Don’t walk behind me; I may not lead.
Don’t walk in front of me; I may not follow.
Just walk beside me and be my friend.
I wonder what it means to you to be a friend? Does it mean the occasional coffee or dinner party? Is a friend the person you call at 3am? Or does it mean that you lay your life down for them?
I think if you had asked me, before I became ill, what being a friend meant, I would have said that being a friend would mean “being there” for someone and having fun with them. Over the past 10 years, however, my view of what it means to be a friend has changed dramatically. It would have done anyway, I’m sure: but mental illness has heightened it.
For me, friends have not only been people to hang out with, but at times, friends have been the ones to pull me kicking and screaming back from the edge of some unknowable abyss. They’ve called me by name when I’ve felt lost, and held onto hope for me when I couldn’t hold onto it for myself.
I lost friends, too. Both the passage of time and the difficulty of walking beside me when I could do nothing but face the ground has pulled once-close friendships apart. But the friends who have walked beside me through celebration and devastation have changed not only the way I view friendship, but the way I view life, myself and God.
When mental illness stripped me of my name and identity, friends have helped me to piece it back together again. Friendship is the greatest weapon we have against the stigma of mental illness, because there is no room for stigma if we are to call one another friends. As theologian John Swinton writes: “Committed friendship that reaches beyond culturally constructed barriers and false understands and seeks to ‘resurrect the person’ – who has become engulfed by their mental health problems – is a powerful form of relationships.”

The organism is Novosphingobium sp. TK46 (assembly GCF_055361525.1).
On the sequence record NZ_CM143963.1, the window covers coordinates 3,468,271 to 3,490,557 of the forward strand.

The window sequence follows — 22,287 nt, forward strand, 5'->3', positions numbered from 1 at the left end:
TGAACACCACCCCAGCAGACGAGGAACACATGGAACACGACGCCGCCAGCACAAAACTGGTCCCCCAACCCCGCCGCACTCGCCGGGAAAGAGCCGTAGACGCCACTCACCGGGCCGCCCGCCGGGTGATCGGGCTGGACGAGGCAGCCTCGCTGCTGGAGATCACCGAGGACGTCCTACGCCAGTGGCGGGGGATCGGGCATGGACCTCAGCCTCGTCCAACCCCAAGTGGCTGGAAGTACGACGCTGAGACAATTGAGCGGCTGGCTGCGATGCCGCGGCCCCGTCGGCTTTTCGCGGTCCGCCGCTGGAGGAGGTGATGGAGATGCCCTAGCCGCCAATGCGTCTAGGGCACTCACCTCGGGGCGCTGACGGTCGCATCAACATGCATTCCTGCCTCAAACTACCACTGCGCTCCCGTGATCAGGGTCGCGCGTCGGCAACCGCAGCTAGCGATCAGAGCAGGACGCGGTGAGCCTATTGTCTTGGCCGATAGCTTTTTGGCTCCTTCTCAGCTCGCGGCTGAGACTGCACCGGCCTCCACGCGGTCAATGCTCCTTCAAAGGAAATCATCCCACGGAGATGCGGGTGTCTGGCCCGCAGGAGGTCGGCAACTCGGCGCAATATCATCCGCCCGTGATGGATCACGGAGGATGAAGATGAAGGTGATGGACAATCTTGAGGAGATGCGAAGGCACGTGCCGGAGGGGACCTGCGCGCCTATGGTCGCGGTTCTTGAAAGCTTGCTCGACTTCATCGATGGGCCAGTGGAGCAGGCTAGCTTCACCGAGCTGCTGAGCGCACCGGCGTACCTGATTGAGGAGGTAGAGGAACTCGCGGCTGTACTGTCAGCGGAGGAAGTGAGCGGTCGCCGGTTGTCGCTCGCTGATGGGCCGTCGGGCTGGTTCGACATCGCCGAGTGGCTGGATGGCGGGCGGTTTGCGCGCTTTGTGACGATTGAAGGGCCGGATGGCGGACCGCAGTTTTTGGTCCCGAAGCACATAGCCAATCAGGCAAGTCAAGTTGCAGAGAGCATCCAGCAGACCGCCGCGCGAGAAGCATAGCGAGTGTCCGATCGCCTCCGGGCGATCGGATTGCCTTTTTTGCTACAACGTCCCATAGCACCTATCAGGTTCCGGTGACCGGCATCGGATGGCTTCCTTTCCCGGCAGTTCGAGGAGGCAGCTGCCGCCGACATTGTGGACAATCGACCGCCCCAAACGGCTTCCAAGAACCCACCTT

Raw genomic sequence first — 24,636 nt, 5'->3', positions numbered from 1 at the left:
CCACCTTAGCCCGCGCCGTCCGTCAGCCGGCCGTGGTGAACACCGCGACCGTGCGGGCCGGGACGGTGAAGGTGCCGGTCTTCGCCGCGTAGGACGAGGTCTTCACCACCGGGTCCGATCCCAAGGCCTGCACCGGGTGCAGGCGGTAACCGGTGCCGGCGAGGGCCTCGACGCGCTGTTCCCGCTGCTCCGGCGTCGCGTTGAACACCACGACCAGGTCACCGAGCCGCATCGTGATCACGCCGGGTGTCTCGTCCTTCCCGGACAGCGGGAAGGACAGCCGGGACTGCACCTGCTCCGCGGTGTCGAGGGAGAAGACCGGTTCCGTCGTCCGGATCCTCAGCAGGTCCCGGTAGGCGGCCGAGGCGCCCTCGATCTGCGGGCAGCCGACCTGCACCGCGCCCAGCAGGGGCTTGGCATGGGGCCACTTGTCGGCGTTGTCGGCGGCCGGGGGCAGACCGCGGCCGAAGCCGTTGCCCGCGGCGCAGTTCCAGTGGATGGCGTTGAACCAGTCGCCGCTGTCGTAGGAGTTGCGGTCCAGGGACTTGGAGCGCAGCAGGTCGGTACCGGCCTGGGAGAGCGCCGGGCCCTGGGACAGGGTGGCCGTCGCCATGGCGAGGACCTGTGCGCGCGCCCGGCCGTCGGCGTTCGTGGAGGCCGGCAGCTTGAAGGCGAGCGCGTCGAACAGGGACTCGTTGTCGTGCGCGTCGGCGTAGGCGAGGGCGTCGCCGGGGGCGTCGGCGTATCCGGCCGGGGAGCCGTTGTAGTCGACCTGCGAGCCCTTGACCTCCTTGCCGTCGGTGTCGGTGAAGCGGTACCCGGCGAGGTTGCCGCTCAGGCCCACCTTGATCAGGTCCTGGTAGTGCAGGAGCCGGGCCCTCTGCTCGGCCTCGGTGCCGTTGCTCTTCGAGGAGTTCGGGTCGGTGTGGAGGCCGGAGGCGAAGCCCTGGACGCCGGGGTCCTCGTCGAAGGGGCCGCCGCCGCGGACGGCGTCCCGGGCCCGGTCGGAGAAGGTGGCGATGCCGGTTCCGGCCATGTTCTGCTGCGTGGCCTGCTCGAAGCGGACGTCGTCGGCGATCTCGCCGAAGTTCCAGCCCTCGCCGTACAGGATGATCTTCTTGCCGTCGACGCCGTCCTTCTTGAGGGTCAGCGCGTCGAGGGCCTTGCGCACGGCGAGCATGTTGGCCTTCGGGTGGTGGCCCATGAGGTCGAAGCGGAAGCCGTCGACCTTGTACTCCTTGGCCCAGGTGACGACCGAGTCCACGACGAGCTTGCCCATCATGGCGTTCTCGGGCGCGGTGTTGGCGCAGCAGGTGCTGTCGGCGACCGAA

And for my part, friendship has forced me to look beyond my own brain. For life does go on. Depression does not stop weddings being planned, babies being born and jobs changing. Friendship is often seen as something weak and soft, but the kind of friendship that Jesus talks about in the New Testament is anything but. It’s a friendship that calls us to lay down our lives and to reach outside of our own comfort zones. It’s a friendship that called Zaccheaus, the most outcast of men, down from a tree and into a new way of living, and a friendship that invites sinners to sit with the son of God.
So to mark Mental Health Awareness Week this year, ThinkTwice are launching a #BeAFriend campaign. All too often, we think that in order to support someone with a mental health problem, we need to be a professional or act like a therapist, but what we really need to do is be a friend: whether that be through sharing a Happy Hour frappaccino, asking if they need help with a food shop, inviting them to the pub after church on a Sunday, or offering to go to the doctors with them.
We don’t need to be a medical professional or therapist to help one another; we need to be a friend and we need to let them be our friend, too.
To get involved with the ThinkTwice #BeAFriend campaign, Facebook or tweet your ideas, with a picture of you doing them if you want, using the hashtag to @ThinkTwiceInfo or @ThinkTwiceInsta if you prefer Instagram.
Rachael will be taking your questions about mental health on Wednesday lunchtime via a Facebook live chat. Log on at 1pm to hear her advice and answer your own questions.